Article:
You're at the office presenting a PowerPoint about something uninteresting like fiscal losses in nothing but your underwear, when a rabid dog runs in and begins to chase you around a table of investors who all happen to be your ex-girlfriend and her best friends...all laughing at you. And then you wake up. You're drenched in sweat, freaking out.
Those nightmares are your brain's way of telling you that you need to learn to relax and chill out. Granted, in the long run, major lifestyle changes are needed if you want to be fitter, happier, and more productive, but in the meantime, there are a number of ways to turn off the panic in an instant without hitting the high-proof alcohols. The best part? They've all been scientifically proven.
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1. Hey, take a hike!
Sitting in front of a screen all day is only fun if the screen is your TV and the day is Saturday. During the week, you're chained to your desk, and that's where the stress is. Taking a quick walk not only gives you a chance to get away from it, but also lets you practice mindfulness techniques that can help you relax better in the long run.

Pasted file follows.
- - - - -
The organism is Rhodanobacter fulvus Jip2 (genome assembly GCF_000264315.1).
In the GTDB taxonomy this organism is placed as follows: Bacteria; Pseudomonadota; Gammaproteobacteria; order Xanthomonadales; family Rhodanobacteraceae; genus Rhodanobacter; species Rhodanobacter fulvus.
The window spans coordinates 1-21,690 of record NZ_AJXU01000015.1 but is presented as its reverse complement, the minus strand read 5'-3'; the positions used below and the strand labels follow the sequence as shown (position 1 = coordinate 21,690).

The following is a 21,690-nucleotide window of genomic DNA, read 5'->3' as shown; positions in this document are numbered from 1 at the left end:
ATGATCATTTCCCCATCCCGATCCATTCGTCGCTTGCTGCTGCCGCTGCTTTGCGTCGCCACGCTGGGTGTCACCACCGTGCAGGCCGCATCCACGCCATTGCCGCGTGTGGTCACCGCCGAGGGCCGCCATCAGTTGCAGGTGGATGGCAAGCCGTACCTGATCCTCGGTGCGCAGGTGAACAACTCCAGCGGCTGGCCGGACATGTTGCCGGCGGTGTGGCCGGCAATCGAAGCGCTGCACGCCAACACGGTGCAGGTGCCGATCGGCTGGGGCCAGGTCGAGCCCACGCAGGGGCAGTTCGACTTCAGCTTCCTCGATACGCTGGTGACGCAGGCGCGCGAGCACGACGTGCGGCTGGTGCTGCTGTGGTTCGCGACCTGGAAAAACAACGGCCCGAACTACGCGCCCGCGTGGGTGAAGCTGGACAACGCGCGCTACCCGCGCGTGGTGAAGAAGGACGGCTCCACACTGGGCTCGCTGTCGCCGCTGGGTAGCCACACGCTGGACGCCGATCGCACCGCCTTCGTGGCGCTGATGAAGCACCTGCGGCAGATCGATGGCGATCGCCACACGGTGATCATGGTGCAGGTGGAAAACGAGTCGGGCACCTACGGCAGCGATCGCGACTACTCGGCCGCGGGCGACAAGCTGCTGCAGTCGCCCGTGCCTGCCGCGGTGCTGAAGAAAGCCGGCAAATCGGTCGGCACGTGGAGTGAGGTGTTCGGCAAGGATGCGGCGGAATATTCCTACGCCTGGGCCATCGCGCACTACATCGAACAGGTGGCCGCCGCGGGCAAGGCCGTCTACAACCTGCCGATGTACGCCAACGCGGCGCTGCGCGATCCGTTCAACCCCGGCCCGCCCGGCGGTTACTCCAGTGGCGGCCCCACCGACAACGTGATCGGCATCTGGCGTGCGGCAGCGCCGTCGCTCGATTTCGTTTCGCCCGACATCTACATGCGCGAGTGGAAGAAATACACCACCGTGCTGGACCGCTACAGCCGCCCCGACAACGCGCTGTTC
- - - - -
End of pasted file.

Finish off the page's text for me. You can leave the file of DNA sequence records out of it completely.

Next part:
2. Take a vacation...in your mind
The idea of giving it all away to work a low-stress job and live on the beach is appealing and practical to just about everyone aside from adults with responsibilities, bills, and a limited supply of sunscreen. In other words, most of us. We've got to settle for a couple weeks of vacation a year to indulge our inner Jimmy Buffett. But even in your office, you can take it easy every once in a while. Taking a few minutes to close your eyes and visualize a relaxing scene can distract you from worry, relax the body, and help you briefly escape the stress in your life. And you won't have to deal with shark attacks...or Jimmy Buffett songs.
3. Look at the color blue
Interior designers who insist that your color scheme is giving off the wrong vibes might annoy you, but they've got a point. Different hues elicit different physical responses, and the color blue is known to be a key ingredient in calming down. Blue light has been shown to have a sedative effect, helping you compose yourself in stressful situations. If you need a fast way to relax, take a few minutes to admire some beautiful blue stained glass, or perhaps some of Walter White's meth.
4. Write down your worries
Keeping your concerns bottled up has the same effect as keeping liquor bottled up. They'll just get stronger, and you'll eventually be drunk. Instead, when you're feeling stressed, quickly write down what's worrying you. Research shows that even short periods of putting your thoughts on paper can dramatically improve performance.
5. Listen to chill music
Putting in your earbuds isn't just an easy way to tell all your coworkers you really don't want to talk about The Bachelorette right now. Studies show that listening to the right music can affect your brain in the same way drugs do. Slow, relaxing tunes change the wave pattern, inducing a mellow state. This finally explains why every Jack Johnson song in history has put me to sleep.
6. Listen to nature